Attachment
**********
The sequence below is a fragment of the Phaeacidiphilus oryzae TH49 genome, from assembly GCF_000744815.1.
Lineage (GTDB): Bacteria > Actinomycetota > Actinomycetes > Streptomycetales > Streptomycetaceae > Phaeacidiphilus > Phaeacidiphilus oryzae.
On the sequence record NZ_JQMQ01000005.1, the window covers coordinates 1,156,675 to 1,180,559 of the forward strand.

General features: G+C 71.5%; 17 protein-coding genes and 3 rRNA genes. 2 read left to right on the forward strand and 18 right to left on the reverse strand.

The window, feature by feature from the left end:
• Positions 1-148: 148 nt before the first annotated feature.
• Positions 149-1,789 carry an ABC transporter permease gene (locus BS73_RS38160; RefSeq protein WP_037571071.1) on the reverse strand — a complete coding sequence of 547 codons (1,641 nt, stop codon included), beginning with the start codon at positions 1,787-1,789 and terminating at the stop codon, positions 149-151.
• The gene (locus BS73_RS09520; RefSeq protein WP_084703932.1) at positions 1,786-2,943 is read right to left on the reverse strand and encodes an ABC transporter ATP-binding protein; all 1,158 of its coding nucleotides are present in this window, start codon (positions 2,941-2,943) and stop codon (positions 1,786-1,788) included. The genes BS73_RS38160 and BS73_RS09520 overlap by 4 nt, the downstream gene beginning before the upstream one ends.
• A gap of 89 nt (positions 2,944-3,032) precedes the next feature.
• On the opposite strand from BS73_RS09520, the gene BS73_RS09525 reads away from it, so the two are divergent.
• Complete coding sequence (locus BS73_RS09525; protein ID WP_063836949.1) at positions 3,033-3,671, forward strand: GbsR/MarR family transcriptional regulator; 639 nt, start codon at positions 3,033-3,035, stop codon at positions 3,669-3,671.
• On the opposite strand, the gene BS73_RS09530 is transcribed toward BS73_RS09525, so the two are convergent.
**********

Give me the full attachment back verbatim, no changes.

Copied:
The sequence below is a fragment of the Phaeacidiphilus oryzae TH49 genome, from assembly GCF_000744815.1.
Lineage (GTDB): Bacteria > Actinomycetota > Actinomycetes > Streptomycetales > Streptomycetaceae > Phaeacidiphilus > Phaeacidiphilus oryzae.
On the sequence record NZ_JQMQ01000005.1, the window covers coordinates 1,156,675 to 1,180,559 of the forward strand.

General features: G+C 71.5%; 17 protein-coding genes and 3 rRNA genes. 2 read left to right on the forward strand and 18 right to left on the reverse strand.

The window, feature by feature from the left end:
• Positions 1-148: 148 nt before the first annotated feature.
• Positions 149-1,789 carry an ABC transporter permease gene (locus BS73_RS38160; RefSeq protein WP_037571071.1) on the reverse strand — a complete coding sequence of 547 codons (1,641 nt, stop codon included), beginning with the start codon at positions 1,787-1,789 and terminating at the stop codon, positions 149-151.
• The gene (locus BS73_RS09520; RefSeq protein WP_084703932.1) at positions 1,786-2,943 is read right to left on the reverse strand and encodes an ABC transporter ATP-binding protein; all 1,158 of its coding nucleotides are present in this window, start codon (positions 2,941-2,943) and stop codon (positions 1,786-1,788) included. The genes BS73_RS38160 and BS73_RS09520 overlap by 4 nt, the downstream gene beginning before the upstream one ends.
• A gap of 89 nt (positions 2,944-3,032) precedes the next feature.
• On the opposite strand from BS73_RS09520, the gene BS73_RS09525 reads away from it, so the two are divergent.
• Complete coding sequence (locus BS73_RS09525; protein ID WP_063836949.1) at positions 3,033-3,671, forward strand: GbsR/MarR family transcriptional regulator; 639 nt, start codon at positions 3,033-3,035, stop codon at positions 3,669-3,671.
• On the opposite strand, the gene BS73_RS09530 is transcribed toward BS73_RS09525, so the two are convergent.